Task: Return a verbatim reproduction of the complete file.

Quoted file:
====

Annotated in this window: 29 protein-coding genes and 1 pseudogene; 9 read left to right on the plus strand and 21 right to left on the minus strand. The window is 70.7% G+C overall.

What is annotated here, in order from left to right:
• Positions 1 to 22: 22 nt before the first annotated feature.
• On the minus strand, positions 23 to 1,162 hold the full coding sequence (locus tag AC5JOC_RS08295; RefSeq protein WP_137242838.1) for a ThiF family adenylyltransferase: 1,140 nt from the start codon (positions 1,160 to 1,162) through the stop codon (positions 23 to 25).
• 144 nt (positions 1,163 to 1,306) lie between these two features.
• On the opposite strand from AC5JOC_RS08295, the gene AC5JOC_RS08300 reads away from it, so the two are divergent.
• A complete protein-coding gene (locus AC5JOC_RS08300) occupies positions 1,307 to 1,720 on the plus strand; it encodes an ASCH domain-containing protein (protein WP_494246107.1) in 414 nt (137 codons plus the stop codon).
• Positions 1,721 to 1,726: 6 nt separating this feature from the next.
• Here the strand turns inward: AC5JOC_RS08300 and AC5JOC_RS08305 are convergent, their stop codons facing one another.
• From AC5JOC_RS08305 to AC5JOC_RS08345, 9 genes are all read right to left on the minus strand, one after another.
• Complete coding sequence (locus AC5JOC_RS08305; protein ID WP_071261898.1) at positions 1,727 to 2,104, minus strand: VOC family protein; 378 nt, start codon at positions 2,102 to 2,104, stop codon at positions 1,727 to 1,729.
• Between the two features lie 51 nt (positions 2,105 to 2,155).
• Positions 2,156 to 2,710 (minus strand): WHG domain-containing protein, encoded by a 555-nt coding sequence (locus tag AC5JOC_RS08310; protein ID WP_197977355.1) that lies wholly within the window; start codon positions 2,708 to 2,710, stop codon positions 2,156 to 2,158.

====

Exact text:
Annotated in this window: 29 protein-coding genes and 1 pseudogene; 9 read left to right on the plus strand and 21 right to left on the minus strand. The window is 70.7% G+C overall.

What is annotated here, in order from left to right:
• Positions 1 to 22: 22 nt before the first annotated feature.
• On the minus strand, positions 23 to 1,162 hold the full coding sequence (locus tag AC5JOC_RS08295; RefSeq protein WP_137242838.1) for a ThiF family adenylyltransferase: 1,140 nt from the start codon (positions 1,160 to 1,162) through the stop codon (positions 23 to 25).
• 144 nt (positions 1,163 to 1,306) lie between these two features.
• On the opposite strand from AC5JOC_RS08295, the gene AC5JOC_RS08300 reads away from it, so the two are divergent.
• A complete protein-coding gene (locus AC5JOC_RS08300) occupies positions 1,307 to 1,720 on the plus strand; it encodes an ASCH domain-containing protein (protein WP_494246107.1) in 414 nt (137 codons plus the stop codon).
• Positions 1,721 to 1,726: 6 nt separating this feature from the next.
• Here the strand turns inward: AC5JOC_RS08300 and AC5JOC_RS08305 are convergent, their stop codons facing one another.
• From AC5JOC_RS08305 to AC5JOC_RS08345, 9 genes are all read right to left on the minus strand, one after another.
• Complete coding sequence (locus AC5JOC_RS08305; protein ID WP_071261898.1) at positions 1,727 to 2,104, minus strand: VOC family protein; 378 nt, start codon at positions 2,102 to 2,104, stop codon at positions 1,727 to 1,729.
• Between the two features lie 51 nt (positions 2,105 to 2,155).
• Positions 2,156 to 2,710 (minus strand): WHG domain-containing protein, encoded by a 555-nt coding sequence (locus tag AC5JOC_RS08310; protein ID WP_197977355.1) that lies wholly within the window; start codon positions 2,708 to 2,710, stop codon positions 2,156 to 2,158.